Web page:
The Oxford Dictionary defines a sense as “a faculty by which the body perceives an external stimulus.” Most people can name five – sight, smell, hearing, taste, and touch – but some scientists reckon we could have as many as 33, including equilibrioception (the sense of balance) and nociception (the sense to feel pain). In the not-too-distant future, humankind may be able to add even more to the list thanks to rapid advances in technology.
However, if you think you can trust your senses, you are sadly mistaken. Here are eight illusions that prove exactly that.
An optical trick known as “White’s Illusion” was developed by an Australian psychologist called Dr Michael White after he spotted an unusual design by an 11th-grade student in a book on optical art. The illusion involves just three shades: black, white, and gray. Yet, most people see four. This is because of the way the gray is embedded into the black and white stripes, which makes it look as though there are in fact two shades of gray.
It’s not known what causes this phenomenon, but several researchers have put it down to a concept called the belongingness theory. Essentially, our perception of the gray blocks is shaped by the color of the lines surrounding it, so when it is embedded in black lines, it appears darker and when it is surrounded by white lines, it looks lighter. The exact same thing happens when color is added to the mix.
We also see something similar with Edward H. Adelson's checker shadow illusion.
Believe it or not, tile A is the same color as tile B. Yet, our brain "adjusts" the color to compensate for the perceived shadow.
Still don't believe us?
Every day, we are bombarded with a constant stream of stimuli. It's distracting – so, to compensate, our brain blocks out anything our subconscious decides is unnecessary. This is why you can't smell your own perfume and rarely notice the feel of your clothes on your skin.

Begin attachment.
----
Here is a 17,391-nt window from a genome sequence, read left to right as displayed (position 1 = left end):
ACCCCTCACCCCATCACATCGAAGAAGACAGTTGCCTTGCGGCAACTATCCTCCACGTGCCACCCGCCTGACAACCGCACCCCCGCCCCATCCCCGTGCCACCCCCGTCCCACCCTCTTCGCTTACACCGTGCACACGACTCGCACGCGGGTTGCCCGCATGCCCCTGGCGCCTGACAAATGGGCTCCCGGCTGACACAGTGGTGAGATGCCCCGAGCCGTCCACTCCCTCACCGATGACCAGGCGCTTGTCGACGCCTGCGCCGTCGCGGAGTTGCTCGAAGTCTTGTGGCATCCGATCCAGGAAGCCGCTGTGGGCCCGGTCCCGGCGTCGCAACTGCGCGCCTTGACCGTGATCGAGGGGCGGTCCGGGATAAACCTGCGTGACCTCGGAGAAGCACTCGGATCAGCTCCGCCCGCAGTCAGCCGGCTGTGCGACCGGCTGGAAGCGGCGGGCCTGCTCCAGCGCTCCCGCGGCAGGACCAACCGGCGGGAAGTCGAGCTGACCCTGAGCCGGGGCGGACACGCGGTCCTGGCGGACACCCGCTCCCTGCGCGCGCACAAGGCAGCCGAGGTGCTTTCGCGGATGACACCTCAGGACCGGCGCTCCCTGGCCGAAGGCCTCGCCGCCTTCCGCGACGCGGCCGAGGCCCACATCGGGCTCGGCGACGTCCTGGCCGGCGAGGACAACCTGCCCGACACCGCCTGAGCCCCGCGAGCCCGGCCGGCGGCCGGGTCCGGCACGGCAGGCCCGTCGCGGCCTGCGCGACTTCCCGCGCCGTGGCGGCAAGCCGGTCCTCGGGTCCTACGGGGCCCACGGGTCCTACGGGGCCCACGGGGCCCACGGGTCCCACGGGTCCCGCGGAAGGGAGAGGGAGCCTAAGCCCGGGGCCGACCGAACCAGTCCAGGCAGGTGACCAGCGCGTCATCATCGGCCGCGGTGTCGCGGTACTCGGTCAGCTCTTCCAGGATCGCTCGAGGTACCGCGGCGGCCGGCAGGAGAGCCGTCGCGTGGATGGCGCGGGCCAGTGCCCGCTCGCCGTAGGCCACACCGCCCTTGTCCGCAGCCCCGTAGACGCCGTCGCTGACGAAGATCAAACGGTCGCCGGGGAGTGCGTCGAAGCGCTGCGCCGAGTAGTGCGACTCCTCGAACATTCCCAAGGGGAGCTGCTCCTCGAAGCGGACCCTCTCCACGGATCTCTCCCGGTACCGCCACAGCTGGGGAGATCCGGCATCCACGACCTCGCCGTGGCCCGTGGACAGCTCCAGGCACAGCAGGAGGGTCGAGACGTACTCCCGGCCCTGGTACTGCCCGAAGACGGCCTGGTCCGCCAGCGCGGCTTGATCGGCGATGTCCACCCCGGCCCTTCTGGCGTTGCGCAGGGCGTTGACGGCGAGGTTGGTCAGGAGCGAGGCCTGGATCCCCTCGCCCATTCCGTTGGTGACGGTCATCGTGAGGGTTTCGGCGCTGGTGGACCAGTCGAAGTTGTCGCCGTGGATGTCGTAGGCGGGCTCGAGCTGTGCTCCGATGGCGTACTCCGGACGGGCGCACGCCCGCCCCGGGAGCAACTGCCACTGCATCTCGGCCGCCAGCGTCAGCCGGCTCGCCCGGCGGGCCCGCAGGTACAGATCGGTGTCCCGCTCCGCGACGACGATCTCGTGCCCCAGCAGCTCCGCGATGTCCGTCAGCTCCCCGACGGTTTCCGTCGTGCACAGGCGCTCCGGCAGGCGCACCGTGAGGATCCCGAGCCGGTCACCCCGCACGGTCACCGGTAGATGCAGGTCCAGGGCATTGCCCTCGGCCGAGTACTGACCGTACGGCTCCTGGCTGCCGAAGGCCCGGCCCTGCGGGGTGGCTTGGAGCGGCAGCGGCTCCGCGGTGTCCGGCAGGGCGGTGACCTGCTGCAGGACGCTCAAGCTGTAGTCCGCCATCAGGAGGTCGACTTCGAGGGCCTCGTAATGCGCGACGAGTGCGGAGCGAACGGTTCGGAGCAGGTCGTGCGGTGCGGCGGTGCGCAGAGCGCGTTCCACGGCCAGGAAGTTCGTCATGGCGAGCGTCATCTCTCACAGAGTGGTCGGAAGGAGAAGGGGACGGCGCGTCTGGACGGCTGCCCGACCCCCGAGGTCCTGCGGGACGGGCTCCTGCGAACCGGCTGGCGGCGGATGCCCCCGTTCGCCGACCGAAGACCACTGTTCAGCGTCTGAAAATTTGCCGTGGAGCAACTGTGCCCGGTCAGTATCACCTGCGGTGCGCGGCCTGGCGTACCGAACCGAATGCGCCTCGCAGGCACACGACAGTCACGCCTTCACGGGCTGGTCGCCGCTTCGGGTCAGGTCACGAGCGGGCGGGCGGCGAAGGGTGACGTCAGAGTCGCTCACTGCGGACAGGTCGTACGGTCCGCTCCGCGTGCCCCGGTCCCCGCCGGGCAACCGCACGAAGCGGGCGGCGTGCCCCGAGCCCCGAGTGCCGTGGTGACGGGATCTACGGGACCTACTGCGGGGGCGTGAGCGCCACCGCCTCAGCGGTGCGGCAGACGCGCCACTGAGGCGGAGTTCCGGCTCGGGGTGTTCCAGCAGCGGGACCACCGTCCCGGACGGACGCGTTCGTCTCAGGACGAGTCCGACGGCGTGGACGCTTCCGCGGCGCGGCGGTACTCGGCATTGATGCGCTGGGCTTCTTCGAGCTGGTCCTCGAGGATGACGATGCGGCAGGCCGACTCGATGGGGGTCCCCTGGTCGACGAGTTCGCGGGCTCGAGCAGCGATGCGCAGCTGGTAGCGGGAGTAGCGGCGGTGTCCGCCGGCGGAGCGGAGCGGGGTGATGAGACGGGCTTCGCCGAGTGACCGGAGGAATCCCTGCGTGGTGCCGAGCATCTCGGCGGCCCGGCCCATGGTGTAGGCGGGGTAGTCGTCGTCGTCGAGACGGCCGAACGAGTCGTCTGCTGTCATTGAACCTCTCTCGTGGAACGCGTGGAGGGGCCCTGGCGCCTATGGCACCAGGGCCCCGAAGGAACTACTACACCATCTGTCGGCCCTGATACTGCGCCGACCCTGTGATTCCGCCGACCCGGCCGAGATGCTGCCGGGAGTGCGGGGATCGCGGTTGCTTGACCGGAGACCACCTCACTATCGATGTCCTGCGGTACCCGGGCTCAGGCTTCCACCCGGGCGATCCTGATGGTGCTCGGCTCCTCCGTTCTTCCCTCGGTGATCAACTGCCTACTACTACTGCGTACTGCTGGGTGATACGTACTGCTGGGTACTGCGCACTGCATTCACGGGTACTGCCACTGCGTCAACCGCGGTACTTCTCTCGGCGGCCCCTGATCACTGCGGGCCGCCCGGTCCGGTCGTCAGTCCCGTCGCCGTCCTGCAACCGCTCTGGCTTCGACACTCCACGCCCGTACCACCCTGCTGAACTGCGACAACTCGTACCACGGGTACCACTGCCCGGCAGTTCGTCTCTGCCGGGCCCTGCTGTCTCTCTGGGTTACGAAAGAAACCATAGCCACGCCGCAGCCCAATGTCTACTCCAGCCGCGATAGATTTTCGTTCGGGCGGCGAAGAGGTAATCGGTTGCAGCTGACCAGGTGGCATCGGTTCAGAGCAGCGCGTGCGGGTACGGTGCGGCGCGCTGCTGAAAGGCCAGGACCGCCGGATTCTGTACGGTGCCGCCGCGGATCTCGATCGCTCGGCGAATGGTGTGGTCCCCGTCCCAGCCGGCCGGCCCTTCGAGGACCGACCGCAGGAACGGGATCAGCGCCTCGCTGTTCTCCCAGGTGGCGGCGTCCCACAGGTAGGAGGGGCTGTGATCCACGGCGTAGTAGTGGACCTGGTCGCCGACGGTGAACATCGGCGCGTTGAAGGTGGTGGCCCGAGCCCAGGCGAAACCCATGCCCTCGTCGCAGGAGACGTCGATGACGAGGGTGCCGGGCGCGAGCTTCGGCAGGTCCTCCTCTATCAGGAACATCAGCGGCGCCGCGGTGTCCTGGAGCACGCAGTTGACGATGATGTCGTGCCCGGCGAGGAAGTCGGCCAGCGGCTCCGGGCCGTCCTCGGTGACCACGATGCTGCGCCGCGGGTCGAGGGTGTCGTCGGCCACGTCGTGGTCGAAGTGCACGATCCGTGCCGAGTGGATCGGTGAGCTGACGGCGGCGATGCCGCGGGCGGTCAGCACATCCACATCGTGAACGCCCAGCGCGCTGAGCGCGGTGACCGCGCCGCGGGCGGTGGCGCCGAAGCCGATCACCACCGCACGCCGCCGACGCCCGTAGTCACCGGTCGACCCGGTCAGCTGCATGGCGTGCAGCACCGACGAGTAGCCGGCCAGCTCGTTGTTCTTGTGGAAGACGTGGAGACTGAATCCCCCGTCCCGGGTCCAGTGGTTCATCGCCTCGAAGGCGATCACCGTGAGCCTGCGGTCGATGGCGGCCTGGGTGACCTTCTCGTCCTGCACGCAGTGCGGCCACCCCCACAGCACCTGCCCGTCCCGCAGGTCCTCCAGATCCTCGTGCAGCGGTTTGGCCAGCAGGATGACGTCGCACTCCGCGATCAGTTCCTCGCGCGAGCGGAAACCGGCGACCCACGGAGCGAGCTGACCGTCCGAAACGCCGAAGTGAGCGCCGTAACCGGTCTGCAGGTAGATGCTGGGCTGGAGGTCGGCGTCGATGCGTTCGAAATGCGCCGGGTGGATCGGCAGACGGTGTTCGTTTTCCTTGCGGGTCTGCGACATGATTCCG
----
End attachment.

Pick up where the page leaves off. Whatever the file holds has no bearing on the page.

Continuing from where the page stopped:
It also explains a sensation called "Troxler's Effect", invented by Ignaz Troxler, a physician and philosopher, way back in 1804.
If you stare at the center of the image for 30 seconds or more, you will notice the details on the periphery simply fade away. This is because your brain blocks them out, thinking they are unnecessary, and, instead, "fills in" the space with the white background.
The Ebbinghaus Illusion (or the Titchener Circles)
Look at the two center circles. Which is bigger?
You probably know this is a trick question and you'd be right. The two circles are the same size, but most people perceive the circle on the right as bigger than the circle on the left. This is because we subconsciously use context to assess how big or small a particular object is – a process called the "Ebbinghaus Illusion". Therefore, we see the circle surrounded by smaller circles as bigger than it really is and the circle surrounded by larger circles as smaller than it really is.
A 2008 study discovered that pigeons were equally dumbfounded by this particular trick – only that they saw the center circle surrounded by larger circles as bigger than it really was and the center circle surrounded by smaller circles as smaller.
The "McGurk Effect", named after Harry McGurk, is a visual-auditory trick that uses sight to dupe our hearing. Watch the video below and you will most likely hear the man in the video repeat the word "bah" over and over again. But partway through, his mouth movements change and, instead of "bah", most people will "hear" the word "fah".
Guess what? He was saying the word "bah" the whole time.